President Obama’s trip to Africa took another interesting turn with his announcement of a new energy initiative – Power Africa – that will seek to bring reliable energy to the continent. While the policy may be noble in theory, the president’s choice of words when introducing his plan was anything but.
Speaking at a town hall event in Johannesburg, South Africa on Saturday, President Obama claimed that “the planet will boil over” if everyone has access to air conditioning, automobiles, and big houses. That is, unless the world finds “new ways of producing energy.”
PRESIDENT OBAMA: Ultimately you think you about all the youth that everybody's mentioned here in Africa, if everybody's raising living standards to the point where everybody's got a car, and everybody's got air conditioning, and everybody's got a big house the planet will boil over – unless we find new ways of producing energy. And tomorrow, or the next day when I visit Tanzania, I'm actually going to be going to a power plant to focus on electrification.
“There's your key,” Pat asked. “The Tanzanian power plant is our key to world energy and tomorrow he's going to figure that out? How about a guy so egomaniacal that he [says]… ‘We already have the market cornered on big homes and cars. Sorry. You're out of luck until we figure this thing out in Tanzania.’ Come on.”
The speech is classic Obama – scolding ‘evil’ Americans for driving SUVs and having large homes. The elitist left in the U.S. eat this nonsense up as they fly around the world in their private planes, but given the audience for this particular speech, President Obama comes across as aloof, insensitive, and tone deaf.
“He's saying [this] to people who are living in squalor, who are living in nothing,” Glenn said. “‘Pay no attention to the airplane the size of your neighborhood that's sitting on the tarmac that we probably had to put down so we could land our stupid plane here. You can't have a big house. Pay no attention to that big white house that I happen to live in.’ It is absolutely insane.”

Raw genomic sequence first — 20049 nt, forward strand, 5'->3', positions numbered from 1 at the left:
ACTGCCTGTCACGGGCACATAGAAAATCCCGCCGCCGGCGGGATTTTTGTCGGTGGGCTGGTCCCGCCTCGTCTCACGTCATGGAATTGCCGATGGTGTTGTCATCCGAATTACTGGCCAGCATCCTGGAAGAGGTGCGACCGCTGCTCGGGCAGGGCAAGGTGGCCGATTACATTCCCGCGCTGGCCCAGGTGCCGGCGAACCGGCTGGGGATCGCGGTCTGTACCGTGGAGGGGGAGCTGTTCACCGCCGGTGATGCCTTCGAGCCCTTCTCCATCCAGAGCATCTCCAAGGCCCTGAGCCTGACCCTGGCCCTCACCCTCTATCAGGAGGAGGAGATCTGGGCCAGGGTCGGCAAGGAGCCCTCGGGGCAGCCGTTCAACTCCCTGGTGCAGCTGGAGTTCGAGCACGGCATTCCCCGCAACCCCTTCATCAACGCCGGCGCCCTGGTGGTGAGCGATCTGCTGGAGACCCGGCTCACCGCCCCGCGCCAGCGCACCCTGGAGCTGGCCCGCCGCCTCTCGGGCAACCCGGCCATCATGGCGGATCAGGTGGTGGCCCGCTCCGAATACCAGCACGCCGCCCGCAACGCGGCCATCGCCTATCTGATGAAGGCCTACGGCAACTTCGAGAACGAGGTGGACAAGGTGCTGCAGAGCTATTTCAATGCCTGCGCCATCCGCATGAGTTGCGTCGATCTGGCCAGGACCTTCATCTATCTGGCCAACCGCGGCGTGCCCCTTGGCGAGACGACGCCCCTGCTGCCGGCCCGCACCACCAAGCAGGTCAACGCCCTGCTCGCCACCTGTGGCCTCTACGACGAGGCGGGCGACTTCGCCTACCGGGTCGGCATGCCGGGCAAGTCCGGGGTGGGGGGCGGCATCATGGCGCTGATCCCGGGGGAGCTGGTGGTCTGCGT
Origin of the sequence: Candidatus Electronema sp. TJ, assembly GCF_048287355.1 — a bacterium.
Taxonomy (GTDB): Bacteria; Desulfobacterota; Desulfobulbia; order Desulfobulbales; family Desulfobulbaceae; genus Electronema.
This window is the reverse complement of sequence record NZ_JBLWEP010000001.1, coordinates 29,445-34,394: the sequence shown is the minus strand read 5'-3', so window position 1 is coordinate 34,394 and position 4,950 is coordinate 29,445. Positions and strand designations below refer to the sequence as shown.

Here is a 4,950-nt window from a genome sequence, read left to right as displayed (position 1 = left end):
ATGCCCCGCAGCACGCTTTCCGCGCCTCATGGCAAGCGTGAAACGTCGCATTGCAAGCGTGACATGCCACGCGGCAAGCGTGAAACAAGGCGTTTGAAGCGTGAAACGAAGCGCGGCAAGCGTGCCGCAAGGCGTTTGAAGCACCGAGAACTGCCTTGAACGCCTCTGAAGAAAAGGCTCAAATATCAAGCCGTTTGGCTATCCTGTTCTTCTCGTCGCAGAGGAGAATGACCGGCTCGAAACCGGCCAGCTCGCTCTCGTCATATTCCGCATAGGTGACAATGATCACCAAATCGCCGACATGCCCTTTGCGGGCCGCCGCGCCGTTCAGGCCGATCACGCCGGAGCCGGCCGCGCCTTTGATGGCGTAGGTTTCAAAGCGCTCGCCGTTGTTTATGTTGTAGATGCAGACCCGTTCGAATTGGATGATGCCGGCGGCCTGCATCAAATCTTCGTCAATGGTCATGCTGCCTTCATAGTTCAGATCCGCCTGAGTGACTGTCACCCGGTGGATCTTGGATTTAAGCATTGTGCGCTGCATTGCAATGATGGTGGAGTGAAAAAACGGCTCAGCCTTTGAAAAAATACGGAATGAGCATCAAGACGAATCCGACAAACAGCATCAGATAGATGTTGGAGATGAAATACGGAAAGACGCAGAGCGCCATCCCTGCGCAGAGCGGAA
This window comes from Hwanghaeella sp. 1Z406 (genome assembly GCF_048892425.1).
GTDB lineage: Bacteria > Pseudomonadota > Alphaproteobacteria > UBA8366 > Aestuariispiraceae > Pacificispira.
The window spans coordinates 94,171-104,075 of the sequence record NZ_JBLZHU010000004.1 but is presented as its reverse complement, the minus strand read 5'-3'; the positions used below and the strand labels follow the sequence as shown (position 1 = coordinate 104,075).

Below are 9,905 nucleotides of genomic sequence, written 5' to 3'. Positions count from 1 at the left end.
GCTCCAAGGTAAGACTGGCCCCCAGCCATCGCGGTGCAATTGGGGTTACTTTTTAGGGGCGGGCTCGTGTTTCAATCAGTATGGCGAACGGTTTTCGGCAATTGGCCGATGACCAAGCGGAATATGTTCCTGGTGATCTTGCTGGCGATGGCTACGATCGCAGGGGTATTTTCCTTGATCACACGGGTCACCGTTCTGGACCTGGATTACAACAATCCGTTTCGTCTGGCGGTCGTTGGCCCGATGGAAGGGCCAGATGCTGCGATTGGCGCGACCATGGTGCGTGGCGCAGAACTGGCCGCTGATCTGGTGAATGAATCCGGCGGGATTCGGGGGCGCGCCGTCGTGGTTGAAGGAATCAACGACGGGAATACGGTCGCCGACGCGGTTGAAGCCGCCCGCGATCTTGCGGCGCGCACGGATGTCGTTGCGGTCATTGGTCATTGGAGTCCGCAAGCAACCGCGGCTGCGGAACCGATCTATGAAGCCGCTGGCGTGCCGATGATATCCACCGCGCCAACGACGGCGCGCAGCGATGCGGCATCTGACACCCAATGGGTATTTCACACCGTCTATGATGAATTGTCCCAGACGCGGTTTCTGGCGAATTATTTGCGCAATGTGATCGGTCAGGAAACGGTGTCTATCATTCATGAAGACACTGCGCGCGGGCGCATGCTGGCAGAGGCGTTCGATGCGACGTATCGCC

“It's embarrassing,” Pat continued. “It's embarrassing for the president of the United States to stand with people who have nothing and tell them they can't have anything either.”
Instead of telling the people of Africa that they should not have access to any of the amenities we enjoy in the United States, President Obama should have reminded the people of Africa who are living in poverty that they are not alone, and we are working hard to find new, innovative, and sustainable ways to improve their quality of life.
“Instead what [he] should be saying is: We're working hard in America and the whole world is working hard because you see what we have and you might say, ‘I don't agree with their lifestyle. I don't agree with what they believe in, et cetera, et cetera. But I'd like to have air conditioning. I'd like to have a great job. I'd like to have a car. I'd like to have that.’ And that's what our goal is,” Glenn explained. “Our goal is to find ways to create energy so we can all enjoy the splendor and the wonderment of today's world.”
“Exactly right,” Pat added. “You're talking to people who don't have mosquito nets. Two million of them are dying every year because they don't have mosquito nets, or they can't use DDT. I mean, it's unbelievable.”